There is a tragic reminder of the different levels of scrutiny and qualifications for pilots — airplane versus hot-air balloons. Alfred “Skip” Nichols, a pilot of a hot-air balloon, crashed last summer in Texas, killing himself and 15 sight-seeing passengers. It now appears that Nichols was taking a mix of different drugs, including the opiate pain-killer oxycodone. The result is a likely push for new regulation and a potential tort lawsuit, particularly after families learned that Nichols, 49, was convicted five times for driving while intoxicated and three times for drug offenses.
Nichols was piloting his hot air balloon near Lockhart when the craft collided with high-tension power lines. Nichols operated Heart of Texas Hot Air Balloon Rides, which appears a Missouri company.
The National Transportation Safety Board has insisted that it has limited ability to regulation such pilots, even though Nichols served two prison terms for drug and alcohol violations and was also being treated for medical conditions that should have prohibited him from flying. It is unclear why the NTSB or state officials would not be able to suspend a license based on such a record. However, in 2014, the NTSB made a formal recommendation in 2014 to give balloon passengers “a similar level of safety oversight as passengers of air tour airplane and helicopter operations.”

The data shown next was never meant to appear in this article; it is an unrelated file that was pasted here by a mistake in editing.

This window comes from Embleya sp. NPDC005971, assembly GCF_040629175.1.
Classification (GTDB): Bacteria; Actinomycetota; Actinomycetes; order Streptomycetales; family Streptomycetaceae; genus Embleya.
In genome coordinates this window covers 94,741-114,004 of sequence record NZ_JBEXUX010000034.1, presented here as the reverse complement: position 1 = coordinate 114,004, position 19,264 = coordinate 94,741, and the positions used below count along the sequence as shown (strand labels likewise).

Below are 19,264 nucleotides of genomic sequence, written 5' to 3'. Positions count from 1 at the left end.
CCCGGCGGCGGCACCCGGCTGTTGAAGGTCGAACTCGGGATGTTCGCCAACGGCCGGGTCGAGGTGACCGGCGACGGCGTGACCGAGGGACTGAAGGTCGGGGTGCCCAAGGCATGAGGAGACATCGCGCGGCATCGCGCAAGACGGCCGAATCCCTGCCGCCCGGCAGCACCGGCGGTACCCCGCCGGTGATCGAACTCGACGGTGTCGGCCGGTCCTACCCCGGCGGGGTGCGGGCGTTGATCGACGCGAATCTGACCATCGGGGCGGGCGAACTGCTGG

In what seems a perfectly bizarre rule, the NTSB rules prohibit the FAA from taking certain actions on infractions more than six months old. Why? That would seem to guarantee that sheer bureaucratic delay would shield questionable pilots. In this case, Nichols appears to have benefitted from the loophole. In 2013, an FAA special agent investigating Nichols for violations notified him in 2013 that the agency would not pursue any penalty or license suspension related to his convictions.
Nichols continued to pilot balloons despite the fact that he would be barred from piloting aircraft due to his record and multiple medical problems including type II diabetes, depression and chronic pain from fibromyalgia. Nichols was taking 13 prescription medicines and a toxicology test performed on his body found seven different drugs in his blood and urine that were prohibited by the FAA, including oxycodone and the sedative diazepam, also known as Valium.
A tort action would be complicated by the fact that Nichols appears to have run his own company. However, families could sue the estate in wrongful death actions, a case that would be strengthened by arguments that he fell under the more stringent “common carrier” rules of the common law. A strong negligence case could be made on the basis of his history and drug intake.
In the interim, the case is focusing on an industry that is shockingly lax in its qualifications. Balloon pilots can get a license to fly people for hire with only 20 hours experience and there are no continuing training requirements similar to the commercial pilots.